UNITED STATES DISTRICT COURT SOUTHERN DISTRICT OF NEW YORK
February 10, 1959
UNITED STATES of America, Plaintiff,
NEW YORK TELECOIN CORPORATION; Chase Manhattan Bank; Sunny Chops Colony, Inc.; City of New York; Max Itzkowitz and Viking Superior Corporation, Defendants
The opinion of the court was delivered by: DAWSON
This is a motion for summary judgment pursuant to Rule 56 of the Federal Rules of Civil Procedure, 28 U.S.C. The Government seeks an order requiring defendant The Chase Manhattan Bank to pay over a balance of $ 9,037.97, which the latter admits it holds as a credit in the account of the defendant-debtor, New York Telecoin Corporation, an inactive corporation formerly engaged in business in New York City. This sum is sought for application against defendant Telecoin's 1954-55 tax liabilities.
As appears from the certified copy of the Notice of Lien filed July 20, 1955 with the Register of the City of New York in accordance with § 240 of the New York Lien Law, McKinney's Consol. Laws, c. 33, defendant Telecoin has a duly assessed tax indebtedness due to the United States in excess of the sum demanded in this action. The defendants Sunny Crops Colony, Inc., City of New York, Max Itzkowitz and Viking Superior Corporation are all judgment-creditors of the defendant Telecoin, all of whom caused third-party subpoenas to be served on the defendant The Chase Manhattan Bank subsequent to July 20, 1955.
The defendants Telecoin, City of New York and Sunny Crops Colony, Inc. have all defaulted and the defendant The Chase Manhattan Bank does not oppose this motion. In this action only defendants Max Itzkowitz and Viking Superior Corporation have appeared. Since there is no genuine issue of material fact this motion for summary judgment is properly made pursuant to Rule 56 of the Federal Rules of Civil Procedure. The only legal issue is whether the United States Government has a valid prior lien on a taxpayer's assets in possession of a third party (defendant Bank) by reason of the filing of a prior Notice of Lien with the City Register, where the United States served the third party with copies of its lien subsequent to the time that judgment-creditors served the third party with third-party subpoenas.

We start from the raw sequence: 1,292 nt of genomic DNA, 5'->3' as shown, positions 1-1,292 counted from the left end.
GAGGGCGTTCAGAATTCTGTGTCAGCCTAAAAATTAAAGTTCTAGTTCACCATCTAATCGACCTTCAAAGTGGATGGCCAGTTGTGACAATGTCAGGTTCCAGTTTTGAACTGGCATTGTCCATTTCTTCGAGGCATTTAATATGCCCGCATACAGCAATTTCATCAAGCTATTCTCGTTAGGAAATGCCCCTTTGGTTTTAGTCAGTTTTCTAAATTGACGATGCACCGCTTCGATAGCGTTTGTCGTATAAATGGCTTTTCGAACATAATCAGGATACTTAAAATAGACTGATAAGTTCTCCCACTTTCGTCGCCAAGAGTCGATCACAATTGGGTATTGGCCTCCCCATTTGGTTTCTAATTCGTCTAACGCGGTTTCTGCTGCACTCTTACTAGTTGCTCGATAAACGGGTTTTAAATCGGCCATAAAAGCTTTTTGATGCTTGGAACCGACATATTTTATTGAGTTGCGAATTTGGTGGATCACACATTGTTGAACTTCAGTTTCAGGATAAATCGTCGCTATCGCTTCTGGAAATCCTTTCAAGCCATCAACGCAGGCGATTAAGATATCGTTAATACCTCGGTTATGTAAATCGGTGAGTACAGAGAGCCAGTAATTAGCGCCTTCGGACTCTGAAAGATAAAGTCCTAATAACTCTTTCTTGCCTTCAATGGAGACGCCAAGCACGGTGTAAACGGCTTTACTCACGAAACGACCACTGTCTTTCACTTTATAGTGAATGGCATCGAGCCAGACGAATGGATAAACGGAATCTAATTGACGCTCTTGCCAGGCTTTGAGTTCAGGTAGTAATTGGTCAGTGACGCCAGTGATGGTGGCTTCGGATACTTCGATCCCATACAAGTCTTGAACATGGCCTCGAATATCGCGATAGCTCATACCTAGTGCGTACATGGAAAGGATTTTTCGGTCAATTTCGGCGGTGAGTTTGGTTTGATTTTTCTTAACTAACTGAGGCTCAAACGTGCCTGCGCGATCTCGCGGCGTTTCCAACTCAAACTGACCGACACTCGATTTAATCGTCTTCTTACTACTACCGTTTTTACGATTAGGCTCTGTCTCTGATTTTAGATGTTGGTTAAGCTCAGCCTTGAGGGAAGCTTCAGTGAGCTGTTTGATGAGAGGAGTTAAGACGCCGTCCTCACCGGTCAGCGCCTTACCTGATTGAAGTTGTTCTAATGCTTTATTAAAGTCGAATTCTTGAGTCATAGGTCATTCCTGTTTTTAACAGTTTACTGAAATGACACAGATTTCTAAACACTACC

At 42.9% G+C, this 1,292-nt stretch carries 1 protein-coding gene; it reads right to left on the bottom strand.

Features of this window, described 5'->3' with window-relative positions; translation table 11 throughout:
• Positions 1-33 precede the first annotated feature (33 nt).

This issue relates to when a lien for unpaid taxes becomes perfected. The pertinent sections of the Internal Revenue Code provide as follows:
' § 6321. Lien for taxes
'If any person liable to pay any tax neglects or refuses to pay the same after demand, the amount (including any interest, additional amount, addition to tax, or assessable penalty, together with any costs that may accrue in addition thereto) shall be a lien in favor of the United States upon all property and rights to property, whether real or personal, belonging to such person.' 26 U.S.C. § 6321
' § 6323. Validity against mortgagees, pledgees, purchasers, and judgment creditors
'(a) Invalidity of lien without notice. -- Except as otherwise provided in subsection (c), the lien imposed by section 6321 shall not be valid as against any mortgagee, pledgee, purchaser, or judgment creditor until notice thereof has been filed by the Secretary or his delegate --
'(1) Under state or territorial laws. -- In the office designated by the law of the State or Territory in which the property subject to the lien is situated, whenever the State or Territory has by law designated an office within the State or Territory for the filing of such notice.' 26 U.S.C. § 6323.
Thus, in order for the tax lien to be valid against a judgment-creditor, it must be filed in accordance with the New York State Law. In the instant case § 240 of the New York Lien Law requires a lien for unpaid taxes due to the United States to be filed with the office of the City Register.
Since there is no dispute that the Government complied with the provisions of § 240 of the New York Lien Law, the lien for taxes was perfected at the time of such filing. Therefore, since this filing was prior in time to the service of a third-party subpoena by the other judgment-creditors, and since there is no allegation that a lien attached to the bank account by virtue of an execution and levy pursuant to 679 of the New York Civil Practice Act, the Federal Government's lien had priority over the claims of the judgment-creditor. In re Levitt, 1957, 7 Misc.2d 628, 169 N.Y.S.2d 407, Oxford Distributing Company, Inc. v. Famous Robert's, Inc., 3d Dept. 1958, 5 App.Div.2d 507, 173 N.Y.S.2d 468.
In the affidavit of respondent Max Itzkowitz, opposing this motion, it is alleged that since his judgment rendered against the New York Telecoin Corporation was for salary due, the respondent believes that this judgment is a prior lien to the lien entered in the Register's Office by the United States Government. However, respondent does not state when he became a judgment-creditor, nor does he state that execution and levy was made before July 20, 1955, which would be necessary in order to perfect his lien in accordance with § 679 of the Civil Practice Act. The respondent has conceded that he has no authority for the position he has taken and this Court can find no exception in the law in favor of a judgment-creditor where the judgment was rendered for unpaid salary. Therefore summary judgment in favor of the plaintiff should be granted. Let judgment be entered accordingly.
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